The pandemic has forced the type of workplace change that would have taken years to happen: working remotely, re thinking about the business travel and moving in person training to virtual. As we are approaching the end of 2021, the workplace, how we work, where we work and the technologies we use to stay connected to the team members and customers have changed forever. The new style of work has become the next normal of working remotely, learning and collaborating online and engaging the people in the workplace.
Disengagement can cause a lot of damage to a company’s productivity giving the HR teams an opportunity to spark a positive change. Low employee engagement remains a consistent problem for companies of all sizes around the world. A study found that just 15% of the adults in full-time employment are actually ‘engaged’ at work where engaged means being highly involved and enthusiastic about their work.
Most often, it’s the HR teams who are tasked with measuring and solving the employee engagement problems. Here are seven ways that HR professionals can bring in to better engage the employees with their work and in the organisation.
If there is high engagement and low wellbeing, then there is a risk of burnout over a period of time. So, it is necessary to take steps to in order to create a healthy workplace – for example introducing an EAP (employee assistance programme), training people for first aid of mental health and promoting healthy eating and exercise. All of these can help in improving staff wellbeing which in turn helps in having much more engaged employees. But you have to take a look at the organisation’s culture and the behaviours what it expects from the employees to demonstrate, like a long hours culture where people often stay late, either to cope with the high workloads or with a well intentioned but a misguided attempt to project their commitment. You have to carry out your own research into the causes of mental and physical ill health in your company and then take the appropriate measures to tackle the issues uncovered.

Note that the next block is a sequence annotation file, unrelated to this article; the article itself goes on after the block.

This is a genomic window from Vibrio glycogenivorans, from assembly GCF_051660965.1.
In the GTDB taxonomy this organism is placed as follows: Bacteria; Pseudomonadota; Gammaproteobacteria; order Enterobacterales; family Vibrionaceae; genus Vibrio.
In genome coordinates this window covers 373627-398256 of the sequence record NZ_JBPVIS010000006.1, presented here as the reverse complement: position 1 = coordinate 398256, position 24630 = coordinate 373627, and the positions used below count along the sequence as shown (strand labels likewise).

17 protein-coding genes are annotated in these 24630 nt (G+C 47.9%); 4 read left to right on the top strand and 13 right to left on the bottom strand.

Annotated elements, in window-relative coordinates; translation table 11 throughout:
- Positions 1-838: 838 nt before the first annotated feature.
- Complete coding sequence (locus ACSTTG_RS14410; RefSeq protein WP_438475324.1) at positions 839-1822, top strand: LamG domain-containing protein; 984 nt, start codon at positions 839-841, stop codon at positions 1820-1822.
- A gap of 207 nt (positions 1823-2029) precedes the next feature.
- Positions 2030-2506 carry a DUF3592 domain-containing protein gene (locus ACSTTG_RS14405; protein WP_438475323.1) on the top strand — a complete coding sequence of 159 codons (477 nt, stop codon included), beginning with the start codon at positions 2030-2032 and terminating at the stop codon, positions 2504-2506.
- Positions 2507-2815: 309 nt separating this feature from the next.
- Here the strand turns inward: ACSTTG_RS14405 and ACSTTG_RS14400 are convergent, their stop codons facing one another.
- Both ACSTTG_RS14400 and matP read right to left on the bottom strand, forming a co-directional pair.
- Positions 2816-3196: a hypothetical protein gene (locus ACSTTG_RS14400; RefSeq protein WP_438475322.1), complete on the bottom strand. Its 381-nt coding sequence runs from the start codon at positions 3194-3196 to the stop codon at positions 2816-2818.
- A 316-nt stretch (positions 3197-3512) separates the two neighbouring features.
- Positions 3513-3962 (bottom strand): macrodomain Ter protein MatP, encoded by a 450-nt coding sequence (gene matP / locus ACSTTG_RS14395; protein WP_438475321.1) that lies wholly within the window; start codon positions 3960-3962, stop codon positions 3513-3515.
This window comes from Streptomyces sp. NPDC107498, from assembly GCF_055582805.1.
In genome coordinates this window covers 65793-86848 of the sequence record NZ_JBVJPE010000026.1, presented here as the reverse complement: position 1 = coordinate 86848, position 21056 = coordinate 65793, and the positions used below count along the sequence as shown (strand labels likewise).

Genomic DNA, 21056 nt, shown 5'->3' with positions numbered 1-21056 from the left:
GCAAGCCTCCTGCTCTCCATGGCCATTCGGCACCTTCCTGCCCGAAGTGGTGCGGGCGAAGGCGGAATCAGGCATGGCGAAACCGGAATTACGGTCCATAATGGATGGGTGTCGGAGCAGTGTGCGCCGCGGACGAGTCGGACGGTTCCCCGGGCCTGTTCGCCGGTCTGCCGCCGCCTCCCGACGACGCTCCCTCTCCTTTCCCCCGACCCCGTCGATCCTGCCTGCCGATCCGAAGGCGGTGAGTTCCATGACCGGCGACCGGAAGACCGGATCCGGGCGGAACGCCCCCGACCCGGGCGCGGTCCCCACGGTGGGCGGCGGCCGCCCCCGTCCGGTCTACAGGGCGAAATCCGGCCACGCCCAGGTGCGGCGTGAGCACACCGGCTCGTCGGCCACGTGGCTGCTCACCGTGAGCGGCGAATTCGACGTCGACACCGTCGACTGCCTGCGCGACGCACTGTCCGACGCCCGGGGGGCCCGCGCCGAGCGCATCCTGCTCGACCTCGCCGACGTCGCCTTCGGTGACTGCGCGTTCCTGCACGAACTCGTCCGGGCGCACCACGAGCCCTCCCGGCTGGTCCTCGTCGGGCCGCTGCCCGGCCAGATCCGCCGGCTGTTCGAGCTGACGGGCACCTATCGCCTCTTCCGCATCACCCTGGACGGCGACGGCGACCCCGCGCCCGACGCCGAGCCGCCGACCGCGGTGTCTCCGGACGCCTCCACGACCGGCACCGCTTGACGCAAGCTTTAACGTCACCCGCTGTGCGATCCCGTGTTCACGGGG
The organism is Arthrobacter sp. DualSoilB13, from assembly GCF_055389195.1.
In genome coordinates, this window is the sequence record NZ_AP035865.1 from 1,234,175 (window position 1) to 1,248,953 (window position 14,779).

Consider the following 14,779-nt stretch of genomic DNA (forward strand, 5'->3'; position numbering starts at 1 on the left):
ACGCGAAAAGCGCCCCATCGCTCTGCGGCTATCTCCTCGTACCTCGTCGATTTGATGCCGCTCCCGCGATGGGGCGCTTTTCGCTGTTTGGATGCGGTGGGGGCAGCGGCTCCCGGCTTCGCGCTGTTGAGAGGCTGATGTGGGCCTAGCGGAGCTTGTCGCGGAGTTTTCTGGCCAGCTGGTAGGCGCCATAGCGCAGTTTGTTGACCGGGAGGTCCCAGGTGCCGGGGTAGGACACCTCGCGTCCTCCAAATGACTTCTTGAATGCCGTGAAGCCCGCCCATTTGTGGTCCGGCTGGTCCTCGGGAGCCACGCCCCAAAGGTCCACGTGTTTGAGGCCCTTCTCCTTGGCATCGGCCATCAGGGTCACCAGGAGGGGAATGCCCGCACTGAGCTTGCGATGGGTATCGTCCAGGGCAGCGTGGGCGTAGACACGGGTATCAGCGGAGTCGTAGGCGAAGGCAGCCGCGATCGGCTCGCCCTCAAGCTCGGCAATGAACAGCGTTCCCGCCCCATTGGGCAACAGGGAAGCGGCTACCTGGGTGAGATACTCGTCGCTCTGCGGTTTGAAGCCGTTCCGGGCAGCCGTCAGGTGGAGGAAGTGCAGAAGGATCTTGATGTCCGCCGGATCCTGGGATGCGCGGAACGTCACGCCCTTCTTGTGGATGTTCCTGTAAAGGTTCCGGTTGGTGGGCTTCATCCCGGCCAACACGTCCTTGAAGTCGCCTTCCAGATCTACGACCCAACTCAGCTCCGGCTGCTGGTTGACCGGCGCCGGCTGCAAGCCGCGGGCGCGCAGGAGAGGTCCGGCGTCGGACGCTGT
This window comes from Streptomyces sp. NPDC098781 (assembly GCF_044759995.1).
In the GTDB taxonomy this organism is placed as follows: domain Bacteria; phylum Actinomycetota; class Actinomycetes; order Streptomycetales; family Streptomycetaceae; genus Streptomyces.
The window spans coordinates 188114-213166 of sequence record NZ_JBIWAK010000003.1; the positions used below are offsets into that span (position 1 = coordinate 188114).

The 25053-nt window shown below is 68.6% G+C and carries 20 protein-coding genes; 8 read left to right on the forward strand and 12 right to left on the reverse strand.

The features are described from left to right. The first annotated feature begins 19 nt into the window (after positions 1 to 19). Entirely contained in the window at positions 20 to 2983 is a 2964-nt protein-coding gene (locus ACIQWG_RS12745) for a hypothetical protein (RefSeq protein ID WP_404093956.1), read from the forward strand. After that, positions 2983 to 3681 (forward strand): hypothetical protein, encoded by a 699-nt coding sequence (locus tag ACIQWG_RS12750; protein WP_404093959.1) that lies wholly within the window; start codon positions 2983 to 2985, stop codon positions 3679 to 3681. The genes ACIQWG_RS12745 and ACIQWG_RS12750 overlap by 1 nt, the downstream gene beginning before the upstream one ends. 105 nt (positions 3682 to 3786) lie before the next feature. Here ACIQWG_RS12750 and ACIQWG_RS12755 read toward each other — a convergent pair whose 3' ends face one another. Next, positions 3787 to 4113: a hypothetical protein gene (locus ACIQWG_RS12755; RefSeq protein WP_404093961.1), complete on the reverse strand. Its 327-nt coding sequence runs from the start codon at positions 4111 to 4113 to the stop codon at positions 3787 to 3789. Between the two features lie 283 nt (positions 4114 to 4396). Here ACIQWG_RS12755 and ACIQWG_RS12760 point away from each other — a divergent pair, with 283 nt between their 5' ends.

As the companies grow, the ties that bind the workers can loosen and weaken. The departments can start working in isolation and the staff becomes disconnected from their colleagues. So, you need to have a dedicated internal communications team to take charge of the company communications.
You need to start communicating news intentionally wherever your employees are spending their time – be it digitally or physically. Simple steps like making use of the intranet or putting up posters in the shared spaces help keep people in the loop with what’s going on, whether that’s a change in your HR policies or a good news about a client.
Managers working remotely have to be even more intentional about their communications. You need to encourage them to make full use of the chosen digital tools like Slack, Microsoft Teams, Zoom and schedule regular meetings with their direct reports and management partners.